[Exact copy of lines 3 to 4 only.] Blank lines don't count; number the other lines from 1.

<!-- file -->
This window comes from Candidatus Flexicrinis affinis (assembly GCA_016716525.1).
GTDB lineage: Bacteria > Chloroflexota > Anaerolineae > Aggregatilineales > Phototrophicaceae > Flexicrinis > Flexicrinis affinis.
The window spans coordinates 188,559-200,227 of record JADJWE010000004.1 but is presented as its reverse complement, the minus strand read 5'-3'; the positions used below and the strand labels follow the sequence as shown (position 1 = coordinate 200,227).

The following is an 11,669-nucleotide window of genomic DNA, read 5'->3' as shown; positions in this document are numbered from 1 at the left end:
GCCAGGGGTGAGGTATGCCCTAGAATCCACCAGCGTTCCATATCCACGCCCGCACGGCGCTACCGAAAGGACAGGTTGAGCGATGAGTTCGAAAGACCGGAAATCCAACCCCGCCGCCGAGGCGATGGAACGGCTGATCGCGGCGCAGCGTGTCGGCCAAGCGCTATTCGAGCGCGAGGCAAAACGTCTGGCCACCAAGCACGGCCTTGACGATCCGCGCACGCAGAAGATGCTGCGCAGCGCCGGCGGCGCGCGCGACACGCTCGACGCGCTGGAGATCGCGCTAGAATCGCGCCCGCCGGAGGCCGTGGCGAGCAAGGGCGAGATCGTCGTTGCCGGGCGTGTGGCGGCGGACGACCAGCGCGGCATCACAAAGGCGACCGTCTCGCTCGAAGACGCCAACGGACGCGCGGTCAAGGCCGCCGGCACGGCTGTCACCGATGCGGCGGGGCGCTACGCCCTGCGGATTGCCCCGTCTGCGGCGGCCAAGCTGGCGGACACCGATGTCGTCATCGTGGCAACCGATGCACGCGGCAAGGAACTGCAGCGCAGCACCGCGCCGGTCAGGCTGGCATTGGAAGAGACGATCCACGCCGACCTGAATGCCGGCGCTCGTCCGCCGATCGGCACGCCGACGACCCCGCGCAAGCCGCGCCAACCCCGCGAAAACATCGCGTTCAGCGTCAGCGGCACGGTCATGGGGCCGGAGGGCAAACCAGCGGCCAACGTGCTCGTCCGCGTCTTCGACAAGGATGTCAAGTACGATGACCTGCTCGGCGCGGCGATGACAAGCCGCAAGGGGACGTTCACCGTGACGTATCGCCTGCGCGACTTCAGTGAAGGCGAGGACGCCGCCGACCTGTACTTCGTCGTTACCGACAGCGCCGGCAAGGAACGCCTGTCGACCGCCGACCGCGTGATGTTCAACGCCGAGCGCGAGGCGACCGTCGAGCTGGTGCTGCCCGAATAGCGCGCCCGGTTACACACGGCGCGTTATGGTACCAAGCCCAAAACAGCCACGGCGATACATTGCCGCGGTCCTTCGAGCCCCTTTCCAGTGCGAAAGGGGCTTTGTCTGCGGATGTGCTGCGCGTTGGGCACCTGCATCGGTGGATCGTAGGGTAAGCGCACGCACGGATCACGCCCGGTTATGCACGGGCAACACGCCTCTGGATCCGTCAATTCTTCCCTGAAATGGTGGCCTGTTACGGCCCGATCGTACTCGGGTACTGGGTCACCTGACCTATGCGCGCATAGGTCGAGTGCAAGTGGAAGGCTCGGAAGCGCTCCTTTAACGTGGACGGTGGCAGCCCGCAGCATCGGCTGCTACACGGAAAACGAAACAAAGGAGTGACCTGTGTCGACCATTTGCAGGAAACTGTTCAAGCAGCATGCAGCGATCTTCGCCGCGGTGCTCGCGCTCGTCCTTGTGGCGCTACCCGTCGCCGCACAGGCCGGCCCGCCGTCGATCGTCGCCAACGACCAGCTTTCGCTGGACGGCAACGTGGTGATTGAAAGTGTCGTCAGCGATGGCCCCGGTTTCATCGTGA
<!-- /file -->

The window spans coordinates 188,559-200,227 of record JADJWE010000004.1 but is presented as its reverse complement, the minus strand read 5'-3'; the positions used below and the strand labels follow the sequence as shown (position 1 = coordinate 200,227).

The following is an 11,669-nucleotide window of genomic DNA, read 5'->3' as shown; positions in this document are numbered from 1 at the left end: